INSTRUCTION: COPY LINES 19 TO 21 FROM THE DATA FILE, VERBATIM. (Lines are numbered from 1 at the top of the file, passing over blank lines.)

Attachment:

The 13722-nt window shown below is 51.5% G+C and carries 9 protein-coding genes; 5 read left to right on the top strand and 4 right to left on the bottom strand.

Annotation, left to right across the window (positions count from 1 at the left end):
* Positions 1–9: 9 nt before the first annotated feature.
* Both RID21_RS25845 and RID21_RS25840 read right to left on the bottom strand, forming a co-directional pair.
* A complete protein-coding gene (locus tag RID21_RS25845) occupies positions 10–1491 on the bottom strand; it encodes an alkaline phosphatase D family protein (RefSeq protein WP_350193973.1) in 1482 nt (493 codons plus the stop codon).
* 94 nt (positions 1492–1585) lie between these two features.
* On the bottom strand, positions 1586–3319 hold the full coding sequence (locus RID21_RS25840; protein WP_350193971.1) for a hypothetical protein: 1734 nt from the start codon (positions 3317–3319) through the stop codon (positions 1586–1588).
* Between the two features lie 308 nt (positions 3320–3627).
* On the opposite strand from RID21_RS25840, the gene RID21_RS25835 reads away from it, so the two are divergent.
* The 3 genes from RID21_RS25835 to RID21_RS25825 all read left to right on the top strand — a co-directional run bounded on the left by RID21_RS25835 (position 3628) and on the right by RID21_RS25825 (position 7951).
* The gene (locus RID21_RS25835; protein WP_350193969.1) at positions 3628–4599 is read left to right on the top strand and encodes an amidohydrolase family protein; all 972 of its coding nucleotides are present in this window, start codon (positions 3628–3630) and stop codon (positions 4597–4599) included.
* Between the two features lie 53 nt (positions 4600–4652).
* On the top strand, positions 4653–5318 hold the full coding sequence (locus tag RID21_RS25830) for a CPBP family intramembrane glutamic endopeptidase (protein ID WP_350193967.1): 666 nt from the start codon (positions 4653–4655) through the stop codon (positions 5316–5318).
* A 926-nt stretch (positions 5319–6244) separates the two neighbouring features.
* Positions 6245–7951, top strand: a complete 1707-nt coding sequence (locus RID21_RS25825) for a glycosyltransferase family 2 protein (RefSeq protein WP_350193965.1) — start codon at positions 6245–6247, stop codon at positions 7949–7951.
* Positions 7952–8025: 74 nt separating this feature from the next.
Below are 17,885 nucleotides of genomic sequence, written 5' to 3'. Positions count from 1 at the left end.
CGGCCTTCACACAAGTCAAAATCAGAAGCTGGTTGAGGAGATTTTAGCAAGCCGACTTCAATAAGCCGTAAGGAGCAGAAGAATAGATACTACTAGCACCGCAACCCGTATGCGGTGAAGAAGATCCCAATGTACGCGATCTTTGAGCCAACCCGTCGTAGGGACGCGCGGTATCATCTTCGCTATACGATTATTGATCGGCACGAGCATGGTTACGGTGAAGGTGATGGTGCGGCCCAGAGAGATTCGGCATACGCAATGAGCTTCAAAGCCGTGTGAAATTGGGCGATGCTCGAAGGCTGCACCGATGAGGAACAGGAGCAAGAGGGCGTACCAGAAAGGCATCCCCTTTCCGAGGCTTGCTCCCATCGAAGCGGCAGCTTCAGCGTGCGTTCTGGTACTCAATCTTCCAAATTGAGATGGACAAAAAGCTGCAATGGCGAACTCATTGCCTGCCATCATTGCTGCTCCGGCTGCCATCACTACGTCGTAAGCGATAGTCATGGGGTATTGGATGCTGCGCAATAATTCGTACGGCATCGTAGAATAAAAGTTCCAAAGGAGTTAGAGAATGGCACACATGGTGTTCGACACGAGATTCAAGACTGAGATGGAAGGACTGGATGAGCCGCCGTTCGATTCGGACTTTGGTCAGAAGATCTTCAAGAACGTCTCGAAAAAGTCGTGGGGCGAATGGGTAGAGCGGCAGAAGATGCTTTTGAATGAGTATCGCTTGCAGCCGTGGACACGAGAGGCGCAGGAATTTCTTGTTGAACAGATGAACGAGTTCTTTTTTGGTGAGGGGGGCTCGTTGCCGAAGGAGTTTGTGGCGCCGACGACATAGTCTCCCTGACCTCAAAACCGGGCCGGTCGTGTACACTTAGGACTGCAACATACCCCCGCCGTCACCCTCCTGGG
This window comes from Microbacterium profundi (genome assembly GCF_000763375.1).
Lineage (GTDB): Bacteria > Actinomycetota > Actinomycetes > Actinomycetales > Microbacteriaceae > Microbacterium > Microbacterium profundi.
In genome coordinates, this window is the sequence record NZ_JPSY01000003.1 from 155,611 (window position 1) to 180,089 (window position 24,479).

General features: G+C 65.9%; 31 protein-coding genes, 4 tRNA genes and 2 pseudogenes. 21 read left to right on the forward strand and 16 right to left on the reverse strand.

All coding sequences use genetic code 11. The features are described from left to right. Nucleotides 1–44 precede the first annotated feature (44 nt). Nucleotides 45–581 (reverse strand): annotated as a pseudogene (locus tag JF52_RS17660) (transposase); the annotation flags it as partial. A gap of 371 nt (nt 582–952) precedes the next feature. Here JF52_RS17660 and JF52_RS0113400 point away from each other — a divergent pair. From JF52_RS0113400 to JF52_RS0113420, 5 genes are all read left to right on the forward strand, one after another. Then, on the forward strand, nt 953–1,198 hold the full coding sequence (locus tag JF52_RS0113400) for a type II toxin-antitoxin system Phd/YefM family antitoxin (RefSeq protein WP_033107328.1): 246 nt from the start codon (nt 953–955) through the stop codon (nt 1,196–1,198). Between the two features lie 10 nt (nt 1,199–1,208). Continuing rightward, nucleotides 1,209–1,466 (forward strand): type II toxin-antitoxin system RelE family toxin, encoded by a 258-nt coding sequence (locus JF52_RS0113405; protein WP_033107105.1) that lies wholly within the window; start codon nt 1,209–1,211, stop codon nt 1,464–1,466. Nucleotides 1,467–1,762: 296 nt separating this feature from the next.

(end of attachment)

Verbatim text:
This window comes from Microbacterium profundi (genome assembly GCF_000763375.1).
Lineage (GTDB): Bacteria > Actinomycetota > Actinomycetes > Actinomycetales > Microbacteriaceae > Microbacterium > Microbacterium profundi.
In genome coordinates, this window is the sequence record NZ_JPSY01000003.1 from 155,611 (window position 1) to 180,089 (window position 24,479).